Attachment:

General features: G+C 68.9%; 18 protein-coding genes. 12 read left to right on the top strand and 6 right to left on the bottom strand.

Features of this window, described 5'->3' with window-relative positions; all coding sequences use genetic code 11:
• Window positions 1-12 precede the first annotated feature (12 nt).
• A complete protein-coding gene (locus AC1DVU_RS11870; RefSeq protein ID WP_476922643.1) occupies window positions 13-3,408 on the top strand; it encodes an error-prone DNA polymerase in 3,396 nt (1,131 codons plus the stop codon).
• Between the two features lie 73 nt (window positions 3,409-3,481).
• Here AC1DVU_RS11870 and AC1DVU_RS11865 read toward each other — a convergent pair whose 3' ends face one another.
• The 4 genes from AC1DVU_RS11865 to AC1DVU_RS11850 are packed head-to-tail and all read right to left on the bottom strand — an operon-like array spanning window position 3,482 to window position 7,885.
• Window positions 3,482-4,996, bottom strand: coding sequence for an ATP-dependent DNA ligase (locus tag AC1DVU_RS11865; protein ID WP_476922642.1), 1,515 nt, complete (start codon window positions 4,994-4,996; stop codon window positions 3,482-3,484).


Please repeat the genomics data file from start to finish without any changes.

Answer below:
General features: G+C 68.9%; 18 protein-coding genes. 12 read left to right on the top strand and 6 right to left on the bottom strand.

Features of this window, described 5'->3' with window-relative positions; all coding sequences use genetic code 11:
• Window positions 1-12 precede the first annotated feature (12 nt).
• A complete protein-coding gene (locus AC1DVU_RS11870; RefSeq protein ID WP_476922643.1) occupies window positions 13-3,408 on the top strand; it encodes an error-prone DNA polymerase in 3,396 nt (1,131 codons plus the stop codon).
• Between the two features lie 73 nt (window positions 3,409-3,481).
• Here AC1DVU_RS11870 and AC1DVU_RS11865 read toward each other — a convergent pair whose 3' ends face one another.
• The 4 genes from AC1DVU_RS11865 to AC1DVU_RS11850 are packed head-to-tail and all read right to left on the bottom strand — an operon-like array spanning window position 3,482 to window position 7,885.
• Window positions 3,482-4,996, bottom strand: coding sequence for an ATP-dependent DNA ligase (locus tag AC1DVU_RS11865; protein ID WP_476922642.1), 1,515 nt, complete (start codon window positions 4,994-4,996; stop codon window positions 3,482-3,484).